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Using A Will To Name A Guardian For Children


In preparing a will, parents often spend a lot of time planning how their children will be taken care of after the parent’s death. In many cases, the parents arrange for property that will pass to the children to be placed in a trust with a trustee in charge for the children’s benefit. However, another important decision that parents have to make is who would be guardian over the children and physically care for them after the parents’ deaths.

Naming a guardian is not a guarantee that the person will be the one who ends up taking care of the children, however, a guardian named by the parents is more likely to be appointed as the children’s guardian by a court. Ultimately, the court looks to the best interests of the child in deciding if the parents have selected a suitable guardian.

Some issues to consider are the proposed guardian’s health and the person’s ability to adequately care for the children. For example, while grandparents may be a natural choice for many parents to name as guardians, if the children are young, the grandparents may not be physically able to care for the children. But a younger person who has severe health issues may also not be accepted as a guardian if the health issues would interfere with the person’s ability to care for the child. The court will consider many different factors to determine whether the parents’ named guardian is a suitable fit.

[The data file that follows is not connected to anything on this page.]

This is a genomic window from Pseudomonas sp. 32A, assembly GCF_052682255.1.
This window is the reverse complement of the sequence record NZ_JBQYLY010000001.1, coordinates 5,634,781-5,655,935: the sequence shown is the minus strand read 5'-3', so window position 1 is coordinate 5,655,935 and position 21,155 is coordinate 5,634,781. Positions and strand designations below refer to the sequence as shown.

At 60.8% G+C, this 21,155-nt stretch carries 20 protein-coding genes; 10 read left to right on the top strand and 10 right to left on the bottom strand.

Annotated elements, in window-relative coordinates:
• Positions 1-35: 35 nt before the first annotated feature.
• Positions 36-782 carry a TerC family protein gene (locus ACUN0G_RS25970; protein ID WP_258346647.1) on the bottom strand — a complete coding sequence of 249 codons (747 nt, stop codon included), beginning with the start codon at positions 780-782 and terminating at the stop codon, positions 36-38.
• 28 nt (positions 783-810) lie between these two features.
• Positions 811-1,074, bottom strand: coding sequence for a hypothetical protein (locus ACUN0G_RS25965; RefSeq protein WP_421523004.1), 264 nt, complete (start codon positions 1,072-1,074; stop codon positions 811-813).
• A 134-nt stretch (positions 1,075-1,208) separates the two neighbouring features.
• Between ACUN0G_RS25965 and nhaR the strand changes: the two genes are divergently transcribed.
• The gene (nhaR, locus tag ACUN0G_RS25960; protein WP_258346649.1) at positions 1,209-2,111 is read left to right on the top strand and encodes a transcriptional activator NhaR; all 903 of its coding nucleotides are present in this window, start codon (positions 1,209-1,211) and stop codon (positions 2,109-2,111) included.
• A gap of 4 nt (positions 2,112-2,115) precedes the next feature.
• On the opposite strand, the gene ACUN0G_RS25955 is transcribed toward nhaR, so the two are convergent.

In addition to naming a guardian for the children, the parents can also appoint a guardian for the property that the children will receive. The court can also appoint a guardian for property that is not passed on through a trust if no guardian is named in the parents’ will. The parents’ can name the same person as a guardian over the children and the children’s property, as well as to serve as trustee over the children’s trust. The decision to name the same person or several people to serve in these different roles should be made in consultation with an experienced attorney.

A guardian generally only takes on the job after the death of the last surviving parent. Therefore, if one of the children’s parents is still alive and has not had his or her parental rights terminated or otherwise been declared unfit to care for the children. If there is a surviving parent, the parent would not automatically be named guardian over the children’s inherited property, and any named trustee to a trust would still serve in that role. The surviving parent can advocate for the children to receive distributions from the trust, but would not have access or control of the trust unless that parent is the named trustee.

Contact an Experienced Estate Planning Attorney

Making decisions about who takes care of your children after your death can be very difficult. This can be both an emotional and a legal decision. To learn more about the legal considerations when naming a guardian or trustee to care for your children, call an experienced estate planning attorney from the Millhorn Elder Law Planning Group located in The Villages, Florida.



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